tributesinwood

Wood Carvings by Mark Sheridan

Archive for the tag “horse”

Painting the Pony and Base

I decided to paint the base in a way that it looks like it’s been around for a lot of years and has seen its share of use.

The wooden base started off with several thin, wash coats of ‘red barn’ which gives it a nice reddish-brown look. I hand painted the lettering with a fine brush and tried to keep the paint a bit translucent to make it look like the letters were fading. Later, I added small dry-brush scuffs of ‘burnt sienna’ and ‘raw sienna’ to show some dirt and wear everywhere on the box, including over top of the lettering. I mixed up a light beige colour using white, brown and a tiny bit of yellow and dry brushed some broader areas to make it look like the paint had worn down completely to the wooden structure.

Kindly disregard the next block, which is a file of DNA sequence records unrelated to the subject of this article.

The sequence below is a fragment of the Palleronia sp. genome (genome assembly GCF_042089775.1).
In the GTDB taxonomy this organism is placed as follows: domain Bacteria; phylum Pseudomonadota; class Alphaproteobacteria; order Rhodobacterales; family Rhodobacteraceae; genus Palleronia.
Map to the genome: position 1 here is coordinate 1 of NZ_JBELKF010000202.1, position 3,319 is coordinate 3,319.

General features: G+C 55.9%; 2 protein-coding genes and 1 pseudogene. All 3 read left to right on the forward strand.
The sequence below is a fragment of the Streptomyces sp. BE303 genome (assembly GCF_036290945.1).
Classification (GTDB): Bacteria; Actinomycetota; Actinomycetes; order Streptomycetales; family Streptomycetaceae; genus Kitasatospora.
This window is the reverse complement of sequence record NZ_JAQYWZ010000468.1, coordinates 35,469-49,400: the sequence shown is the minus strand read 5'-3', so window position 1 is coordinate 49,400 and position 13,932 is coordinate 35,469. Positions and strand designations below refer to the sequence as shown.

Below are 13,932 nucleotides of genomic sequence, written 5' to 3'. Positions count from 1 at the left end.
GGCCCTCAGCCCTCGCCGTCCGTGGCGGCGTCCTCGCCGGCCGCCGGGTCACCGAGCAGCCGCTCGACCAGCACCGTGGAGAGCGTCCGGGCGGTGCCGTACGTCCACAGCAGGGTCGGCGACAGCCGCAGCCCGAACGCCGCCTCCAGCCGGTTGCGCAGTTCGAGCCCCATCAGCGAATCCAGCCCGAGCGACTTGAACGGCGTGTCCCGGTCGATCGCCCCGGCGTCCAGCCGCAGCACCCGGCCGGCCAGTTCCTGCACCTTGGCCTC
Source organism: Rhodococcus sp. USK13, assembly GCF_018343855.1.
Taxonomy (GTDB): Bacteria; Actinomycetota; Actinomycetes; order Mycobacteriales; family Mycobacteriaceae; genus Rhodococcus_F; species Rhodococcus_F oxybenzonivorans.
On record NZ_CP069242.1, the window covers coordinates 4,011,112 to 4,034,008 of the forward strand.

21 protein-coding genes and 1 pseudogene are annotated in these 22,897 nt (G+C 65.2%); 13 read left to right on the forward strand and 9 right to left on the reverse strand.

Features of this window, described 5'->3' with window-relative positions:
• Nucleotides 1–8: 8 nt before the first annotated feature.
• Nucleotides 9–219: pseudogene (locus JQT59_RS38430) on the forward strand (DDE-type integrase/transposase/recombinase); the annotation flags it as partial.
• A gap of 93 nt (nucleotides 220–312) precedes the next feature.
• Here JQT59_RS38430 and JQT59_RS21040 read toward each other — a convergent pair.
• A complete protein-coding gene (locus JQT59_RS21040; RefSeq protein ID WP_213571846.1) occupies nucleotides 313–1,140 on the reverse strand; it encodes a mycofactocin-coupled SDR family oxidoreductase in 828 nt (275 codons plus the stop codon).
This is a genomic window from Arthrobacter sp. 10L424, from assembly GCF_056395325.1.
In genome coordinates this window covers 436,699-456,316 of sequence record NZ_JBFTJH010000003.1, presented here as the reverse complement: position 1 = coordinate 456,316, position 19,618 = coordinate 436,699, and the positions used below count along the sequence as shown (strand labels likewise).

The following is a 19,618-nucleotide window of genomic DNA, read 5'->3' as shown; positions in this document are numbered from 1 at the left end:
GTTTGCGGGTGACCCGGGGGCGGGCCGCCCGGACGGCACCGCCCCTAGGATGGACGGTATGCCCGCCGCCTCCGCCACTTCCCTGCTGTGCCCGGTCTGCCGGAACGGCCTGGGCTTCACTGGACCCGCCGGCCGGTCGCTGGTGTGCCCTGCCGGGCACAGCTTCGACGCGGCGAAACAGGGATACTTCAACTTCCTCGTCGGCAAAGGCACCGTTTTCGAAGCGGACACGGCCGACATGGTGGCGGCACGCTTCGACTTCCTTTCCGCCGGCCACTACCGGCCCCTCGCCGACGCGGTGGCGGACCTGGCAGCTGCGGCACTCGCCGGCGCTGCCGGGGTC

For the two cylinders that support the horse, I painted them black with a few dry brush marks of ‘burnt sienna’ and then added some touches of silver to make it look like bare metal beneath. I added some aluminum metal tape with an adhesive backing to the bottom hinged cylinder ( simulated hinged! ) and then coated the two cylinders in a light wash of ‘Payne’s grey.’ This grey colour when put on lightly really makes things look like the real McCoy, especially when applied over the metal tape.

The coin return was painted a dark grey, scuffed up with some ‘burnt sienna’ and dabbed with a few spots of silver. Once again, a very light coat of ‘Payne’s grey’ was used over everything.

All of the above got a coat of satin finish urethane. I still use the method that Lynn Doughty has demonstrated and wipe the urethane off before it dries with a single ply kitchen wipe. This gives the urethane a nice dull look rather than too shiny an appearance. The trick is to find a lower quality paper towel that isn’t too “fluffy” as all of that extra fluff that you pay for in a softer towel will come off on the drying urethane and make a mess.